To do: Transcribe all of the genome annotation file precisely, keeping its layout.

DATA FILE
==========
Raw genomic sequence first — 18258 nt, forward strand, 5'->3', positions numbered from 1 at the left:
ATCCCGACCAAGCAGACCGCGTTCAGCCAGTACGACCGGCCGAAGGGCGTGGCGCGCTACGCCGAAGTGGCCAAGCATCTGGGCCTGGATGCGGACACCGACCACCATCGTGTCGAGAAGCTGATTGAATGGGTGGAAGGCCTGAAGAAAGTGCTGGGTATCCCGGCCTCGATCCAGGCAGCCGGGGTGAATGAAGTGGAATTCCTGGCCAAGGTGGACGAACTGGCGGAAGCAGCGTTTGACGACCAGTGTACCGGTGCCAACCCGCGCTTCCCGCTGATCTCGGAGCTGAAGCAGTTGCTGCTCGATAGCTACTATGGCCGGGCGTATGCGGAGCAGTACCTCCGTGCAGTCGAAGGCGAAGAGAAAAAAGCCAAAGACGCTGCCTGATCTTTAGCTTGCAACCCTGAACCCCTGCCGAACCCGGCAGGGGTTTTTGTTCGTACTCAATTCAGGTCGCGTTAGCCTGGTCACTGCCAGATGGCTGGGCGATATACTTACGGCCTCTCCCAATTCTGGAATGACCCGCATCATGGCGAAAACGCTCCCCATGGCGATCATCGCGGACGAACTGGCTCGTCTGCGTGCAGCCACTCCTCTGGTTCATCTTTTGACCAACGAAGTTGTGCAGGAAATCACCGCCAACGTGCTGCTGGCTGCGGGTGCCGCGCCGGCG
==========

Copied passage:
Raw genomic sequence first — 18258 nt, forward strand, 5'->3', positions numbered from 1 at the left:
ATCCCGACCAAGCAGACCGCGTTCAGCCAGTACGACCGGCCGAAGGGCGTGGCGCGCTACGCCGAAGTGGCCAAGCATCTGGGCCTGGATGCGGACACCGACCACCATCGTGTCGAGAAGCTGATTGAATGGGTGGAAGGCCTGAAGAAAGTGCTGGGTATCCCGGCCTCGATCCAGGCAGCCGGGGTGAATGAAGTGGAATTCCTGGCCAAGGTGGACGAACTGGCGGAAGCAGCGTTTGACGACCAGTGTACCGGTGCCAACCCGCGCTTCCCGCTGATCTCGGAGCTGAAGCAGTTGCTGCTCGATAGCTACTATGGCCGGGCGTATGCGGAGCAGTACCTCCGTGCAGTCGAAGGCGAAGAGAAAAAAGCCAAAGACGCTGCCTGATCTTTAGCTTGCAACCCTGAACCCCTGCCGAACCCGGCAGGGGTTTTTGTTCGTACTCAATTCAGGTCGCGTTAGCCTGGTCACTGCCAGATGGCTGGGCGATATACTTACGGCCTCTCCCAATTCTGGAATGACCCGCATCATGGCGAAAACGCTCCCCATGGCGATCATCGCGGACGAACTGGCTCGTCTGCGTGCAGCCACTCCTCTGGTTCATCTTTTGACCAACGAAGTTGTGCAGGAAATCACCGCCAACGTGCTGCTGGCTGCGGGTGCCGCGCCGGCG